Then there’s Faust’s throat singing, which is prevalent on some songs. It’s a relatively new style of vocals for him. “Even as a child, I knew there was something going on with my throat that I couldn’t quite grasp,” he says. “I had to become 30-something before I met a man in the Norwegian mountains, and he took care of me. He took the time, which didn’t take that long, and walked with me out in nature. It’s hard to explain, but he gave me the click. If there’s something people really want to do and learn and get some kind of result, but they’re never satisfied, [when] they find a mentor, then it works. That’s what happened with me.”

As far as recording goes, Faust says it comes together organically. “Usually the original moment comes from me, and I’ll bring old lyrics or an old song that I’ve stumbled upon,” he says. “There’s a lot of madness, but not a lot of melody. When I hand that in to the two others, it’s usually Chris that listens when I recite it, and he gets an idea of the rhythm and then the melody comes, but that’s triggered by what I recite. It’s quite balanced, and we don’t really consider, plan or evaluate beforehand. Heilung comes very naturally. We’re following the flow, the joy and interest and passion.”

While tribal, pagan folk music sung and chanted in multiple languages won’t top the charts any time soon, Heilung’s music still has traveled far and wide, soundtracking a Game of Thrones promo and an Alexander Wang/Adidas ad, and it will soon be heard in future episodes of TV show Vikings. Much like the band’s overall success, Faust says that wasn’t planned. “We’re Game of Thrones fans, but it wasn’t a result of us trying really hard to get there,” he says. “Season of Mist is quite a big label, and we have quite a network … We got the email asking if we’d like to do this, and yes, of course we did.”

Even Season of Mist is pleasantly surprised with the TV and advertising world’s reception to Heilung. “We knew they had potential, yes,” says Berberian. “But not every band converts. I think they tapped into something so primal, so visceral, that it just talks to people no matter the music genre or scene, like Dead Can Dance did.”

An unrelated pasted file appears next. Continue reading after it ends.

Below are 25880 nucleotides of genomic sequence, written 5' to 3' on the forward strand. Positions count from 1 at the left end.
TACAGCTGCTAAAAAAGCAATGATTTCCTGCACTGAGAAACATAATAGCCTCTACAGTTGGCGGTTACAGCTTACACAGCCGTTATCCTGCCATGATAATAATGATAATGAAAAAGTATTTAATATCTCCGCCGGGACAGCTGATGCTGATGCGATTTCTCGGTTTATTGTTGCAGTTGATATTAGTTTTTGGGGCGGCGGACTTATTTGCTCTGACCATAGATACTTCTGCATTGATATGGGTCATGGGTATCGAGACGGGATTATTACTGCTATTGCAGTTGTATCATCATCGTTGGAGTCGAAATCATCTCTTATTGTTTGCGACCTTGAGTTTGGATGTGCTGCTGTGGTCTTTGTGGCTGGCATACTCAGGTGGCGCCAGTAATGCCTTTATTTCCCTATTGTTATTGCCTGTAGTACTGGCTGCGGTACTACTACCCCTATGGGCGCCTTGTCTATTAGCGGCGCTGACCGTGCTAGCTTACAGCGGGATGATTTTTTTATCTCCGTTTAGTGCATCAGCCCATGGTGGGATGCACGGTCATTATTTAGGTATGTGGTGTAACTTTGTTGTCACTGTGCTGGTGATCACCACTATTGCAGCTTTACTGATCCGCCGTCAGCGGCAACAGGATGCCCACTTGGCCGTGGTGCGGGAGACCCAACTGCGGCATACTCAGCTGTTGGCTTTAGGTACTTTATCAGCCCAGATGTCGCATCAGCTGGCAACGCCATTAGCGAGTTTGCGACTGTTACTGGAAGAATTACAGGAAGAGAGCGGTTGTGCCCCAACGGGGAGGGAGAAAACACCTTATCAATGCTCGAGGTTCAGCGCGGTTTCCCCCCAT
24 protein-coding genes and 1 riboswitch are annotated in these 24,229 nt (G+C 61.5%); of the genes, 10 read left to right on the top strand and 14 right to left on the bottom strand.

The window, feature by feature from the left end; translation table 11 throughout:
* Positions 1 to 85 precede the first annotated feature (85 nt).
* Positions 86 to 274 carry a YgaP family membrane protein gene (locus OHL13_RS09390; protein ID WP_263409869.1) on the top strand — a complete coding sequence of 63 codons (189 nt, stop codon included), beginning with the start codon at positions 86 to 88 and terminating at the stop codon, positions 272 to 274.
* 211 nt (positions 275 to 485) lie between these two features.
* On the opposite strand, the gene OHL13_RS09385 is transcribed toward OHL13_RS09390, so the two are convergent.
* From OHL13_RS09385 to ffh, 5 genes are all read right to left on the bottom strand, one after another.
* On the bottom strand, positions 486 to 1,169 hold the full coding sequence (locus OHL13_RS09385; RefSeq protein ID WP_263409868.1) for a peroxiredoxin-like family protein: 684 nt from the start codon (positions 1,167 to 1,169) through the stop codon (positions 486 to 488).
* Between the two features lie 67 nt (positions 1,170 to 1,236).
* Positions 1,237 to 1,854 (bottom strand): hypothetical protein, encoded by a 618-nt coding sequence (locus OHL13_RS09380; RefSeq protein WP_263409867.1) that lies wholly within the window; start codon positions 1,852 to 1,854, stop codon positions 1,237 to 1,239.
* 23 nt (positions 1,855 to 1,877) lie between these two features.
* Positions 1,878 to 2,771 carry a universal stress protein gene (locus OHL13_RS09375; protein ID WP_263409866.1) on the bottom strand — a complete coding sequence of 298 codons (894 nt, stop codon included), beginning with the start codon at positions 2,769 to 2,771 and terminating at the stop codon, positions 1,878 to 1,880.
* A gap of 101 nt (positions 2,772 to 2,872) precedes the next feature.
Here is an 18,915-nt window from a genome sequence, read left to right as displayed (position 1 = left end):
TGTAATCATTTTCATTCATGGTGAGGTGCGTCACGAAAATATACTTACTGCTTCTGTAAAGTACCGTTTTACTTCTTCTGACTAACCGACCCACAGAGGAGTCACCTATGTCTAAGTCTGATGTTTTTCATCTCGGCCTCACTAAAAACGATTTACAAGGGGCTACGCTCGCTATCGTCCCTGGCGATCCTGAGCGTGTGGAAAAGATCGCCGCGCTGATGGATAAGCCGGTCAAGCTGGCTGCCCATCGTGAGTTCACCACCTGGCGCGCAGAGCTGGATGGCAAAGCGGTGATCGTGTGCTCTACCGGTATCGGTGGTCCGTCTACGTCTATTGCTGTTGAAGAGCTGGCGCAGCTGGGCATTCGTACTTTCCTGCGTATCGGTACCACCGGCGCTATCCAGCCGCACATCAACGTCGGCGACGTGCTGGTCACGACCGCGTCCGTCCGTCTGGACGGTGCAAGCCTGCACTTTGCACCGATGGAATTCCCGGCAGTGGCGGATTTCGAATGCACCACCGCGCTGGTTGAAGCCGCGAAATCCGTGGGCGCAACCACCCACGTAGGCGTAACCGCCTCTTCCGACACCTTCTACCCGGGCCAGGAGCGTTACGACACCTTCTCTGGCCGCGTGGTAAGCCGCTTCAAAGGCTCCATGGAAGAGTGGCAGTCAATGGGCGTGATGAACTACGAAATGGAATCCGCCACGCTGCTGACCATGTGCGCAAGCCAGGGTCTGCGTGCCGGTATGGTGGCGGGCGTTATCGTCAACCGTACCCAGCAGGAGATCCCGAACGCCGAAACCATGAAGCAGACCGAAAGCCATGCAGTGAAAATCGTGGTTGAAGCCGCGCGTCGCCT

As for the best way to mic a bone? “You hold it in front of the microphone, and you hit it,” says Faust, laughing. He’s a collector of skulls, bones and the like, which is how he came into possession of the unique instrument. “I have my sources, and I’m a big collector of weirdness … But the particular bones that are used in the song ‘Krigsgaldr’ were very boringly taken from a university.” (The university had the skeletons for teaching, but then sold them, and another collector gave Faust the bone as a gift.)

Next on the list after Futha’s release is a potential trip to the United States. “We’re definitely planning on coming to America, and we have dreams about going to Australia, basically going global now that we have the possibility,” says Faust. “A big dream of ours that’s slowly becoming true is to play in opera houses and ancient amphitheaters, natural surroundings; that’s where we see Heilung. Of course, it’s super nice to play on a festival and have all those people there. But we’re so ancient and archaic that we see the whole thing flourishing in natural surroundings or opera houses.”